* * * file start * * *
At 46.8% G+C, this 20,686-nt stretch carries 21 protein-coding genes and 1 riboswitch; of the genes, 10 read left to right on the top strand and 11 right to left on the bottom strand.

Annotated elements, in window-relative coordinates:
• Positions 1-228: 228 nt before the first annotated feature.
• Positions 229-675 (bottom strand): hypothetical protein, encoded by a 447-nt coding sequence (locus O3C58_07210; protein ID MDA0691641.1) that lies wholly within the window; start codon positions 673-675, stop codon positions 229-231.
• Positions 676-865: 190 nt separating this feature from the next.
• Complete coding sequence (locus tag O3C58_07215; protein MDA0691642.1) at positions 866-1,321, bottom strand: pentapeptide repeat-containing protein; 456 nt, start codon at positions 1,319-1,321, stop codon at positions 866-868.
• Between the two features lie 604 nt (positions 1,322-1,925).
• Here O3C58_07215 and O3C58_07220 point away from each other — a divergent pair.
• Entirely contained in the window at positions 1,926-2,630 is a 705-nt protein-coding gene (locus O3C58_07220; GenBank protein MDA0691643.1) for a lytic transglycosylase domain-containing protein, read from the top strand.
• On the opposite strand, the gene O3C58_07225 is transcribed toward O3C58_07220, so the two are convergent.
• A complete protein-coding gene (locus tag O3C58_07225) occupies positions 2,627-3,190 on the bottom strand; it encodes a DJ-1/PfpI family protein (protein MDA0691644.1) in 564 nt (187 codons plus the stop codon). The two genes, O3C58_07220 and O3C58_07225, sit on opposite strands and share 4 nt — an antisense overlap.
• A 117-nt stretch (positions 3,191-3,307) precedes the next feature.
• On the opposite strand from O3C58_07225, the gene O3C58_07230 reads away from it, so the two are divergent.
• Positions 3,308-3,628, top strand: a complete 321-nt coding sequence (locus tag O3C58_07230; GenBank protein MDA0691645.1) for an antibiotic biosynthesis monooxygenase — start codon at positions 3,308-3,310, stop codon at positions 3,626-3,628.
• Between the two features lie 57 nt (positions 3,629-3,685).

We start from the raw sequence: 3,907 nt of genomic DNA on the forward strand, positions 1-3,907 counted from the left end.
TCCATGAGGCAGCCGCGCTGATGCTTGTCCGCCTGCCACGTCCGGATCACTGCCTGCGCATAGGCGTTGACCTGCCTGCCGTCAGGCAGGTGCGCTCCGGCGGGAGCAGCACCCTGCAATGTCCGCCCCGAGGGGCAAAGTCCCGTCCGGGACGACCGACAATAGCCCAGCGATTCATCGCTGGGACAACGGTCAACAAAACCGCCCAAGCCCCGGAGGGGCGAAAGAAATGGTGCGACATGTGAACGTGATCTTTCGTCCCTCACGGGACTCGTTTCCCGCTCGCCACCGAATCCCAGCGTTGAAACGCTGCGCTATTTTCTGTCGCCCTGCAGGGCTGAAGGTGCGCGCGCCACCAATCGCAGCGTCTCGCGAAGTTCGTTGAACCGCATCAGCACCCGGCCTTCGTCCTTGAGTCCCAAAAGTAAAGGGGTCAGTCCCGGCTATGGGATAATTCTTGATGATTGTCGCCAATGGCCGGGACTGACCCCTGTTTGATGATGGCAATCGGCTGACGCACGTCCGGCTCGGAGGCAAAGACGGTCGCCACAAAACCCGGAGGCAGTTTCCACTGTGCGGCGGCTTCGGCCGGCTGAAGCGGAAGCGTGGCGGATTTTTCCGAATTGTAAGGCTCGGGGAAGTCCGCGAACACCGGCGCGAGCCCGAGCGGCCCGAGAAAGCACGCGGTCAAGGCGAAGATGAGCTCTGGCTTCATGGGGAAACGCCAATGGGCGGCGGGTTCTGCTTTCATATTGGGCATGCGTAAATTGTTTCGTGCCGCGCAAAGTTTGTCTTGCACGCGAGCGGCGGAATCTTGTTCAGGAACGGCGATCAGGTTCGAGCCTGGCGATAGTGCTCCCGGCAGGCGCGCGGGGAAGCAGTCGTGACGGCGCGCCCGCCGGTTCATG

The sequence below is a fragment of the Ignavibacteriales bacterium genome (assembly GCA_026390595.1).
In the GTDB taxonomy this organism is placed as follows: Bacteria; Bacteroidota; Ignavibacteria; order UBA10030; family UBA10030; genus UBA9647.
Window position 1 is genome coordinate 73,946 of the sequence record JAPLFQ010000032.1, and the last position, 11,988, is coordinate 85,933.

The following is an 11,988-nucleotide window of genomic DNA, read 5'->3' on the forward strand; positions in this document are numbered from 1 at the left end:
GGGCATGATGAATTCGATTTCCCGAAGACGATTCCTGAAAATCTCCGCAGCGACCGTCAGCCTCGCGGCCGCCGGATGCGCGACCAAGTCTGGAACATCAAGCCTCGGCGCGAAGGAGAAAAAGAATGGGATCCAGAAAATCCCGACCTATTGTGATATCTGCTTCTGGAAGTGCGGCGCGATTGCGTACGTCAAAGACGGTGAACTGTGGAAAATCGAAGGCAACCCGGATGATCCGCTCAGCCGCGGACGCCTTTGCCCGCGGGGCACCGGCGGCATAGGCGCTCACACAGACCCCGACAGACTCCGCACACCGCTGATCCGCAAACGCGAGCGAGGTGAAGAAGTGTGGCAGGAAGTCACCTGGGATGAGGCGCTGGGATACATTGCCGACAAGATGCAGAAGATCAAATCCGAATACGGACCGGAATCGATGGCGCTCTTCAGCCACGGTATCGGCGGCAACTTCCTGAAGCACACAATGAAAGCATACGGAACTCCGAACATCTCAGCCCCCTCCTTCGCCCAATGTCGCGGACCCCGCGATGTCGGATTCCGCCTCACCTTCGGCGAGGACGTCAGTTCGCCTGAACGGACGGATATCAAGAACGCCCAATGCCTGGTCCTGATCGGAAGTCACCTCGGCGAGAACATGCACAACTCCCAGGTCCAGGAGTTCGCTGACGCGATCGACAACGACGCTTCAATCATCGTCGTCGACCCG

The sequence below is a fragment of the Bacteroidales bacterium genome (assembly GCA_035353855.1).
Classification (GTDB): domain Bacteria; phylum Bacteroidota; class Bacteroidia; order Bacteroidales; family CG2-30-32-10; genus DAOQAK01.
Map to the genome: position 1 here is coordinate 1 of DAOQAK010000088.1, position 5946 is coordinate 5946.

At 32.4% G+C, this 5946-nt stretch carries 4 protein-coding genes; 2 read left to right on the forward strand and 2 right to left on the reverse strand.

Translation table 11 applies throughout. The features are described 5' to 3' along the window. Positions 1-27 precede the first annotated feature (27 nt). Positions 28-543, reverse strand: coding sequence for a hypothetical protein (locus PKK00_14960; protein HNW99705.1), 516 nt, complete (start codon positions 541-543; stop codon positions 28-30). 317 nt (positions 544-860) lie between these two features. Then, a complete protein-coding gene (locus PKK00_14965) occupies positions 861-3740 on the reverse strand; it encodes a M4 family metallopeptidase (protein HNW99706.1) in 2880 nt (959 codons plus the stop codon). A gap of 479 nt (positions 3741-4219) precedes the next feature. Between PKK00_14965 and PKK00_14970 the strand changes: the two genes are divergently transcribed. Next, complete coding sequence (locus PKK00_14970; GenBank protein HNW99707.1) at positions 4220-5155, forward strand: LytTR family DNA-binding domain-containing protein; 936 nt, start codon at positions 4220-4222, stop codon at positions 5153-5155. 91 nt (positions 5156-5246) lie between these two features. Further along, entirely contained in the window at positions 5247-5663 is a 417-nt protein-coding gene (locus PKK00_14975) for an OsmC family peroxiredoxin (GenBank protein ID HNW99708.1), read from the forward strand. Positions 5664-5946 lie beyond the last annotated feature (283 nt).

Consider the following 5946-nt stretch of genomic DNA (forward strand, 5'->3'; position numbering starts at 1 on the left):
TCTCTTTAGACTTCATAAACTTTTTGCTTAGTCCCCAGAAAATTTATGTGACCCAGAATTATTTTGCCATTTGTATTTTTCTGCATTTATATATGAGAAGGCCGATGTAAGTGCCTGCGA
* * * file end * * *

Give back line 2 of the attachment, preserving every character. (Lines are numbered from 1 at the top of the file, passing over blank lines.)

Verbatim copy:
Annotated elements, in window-relative coordinates: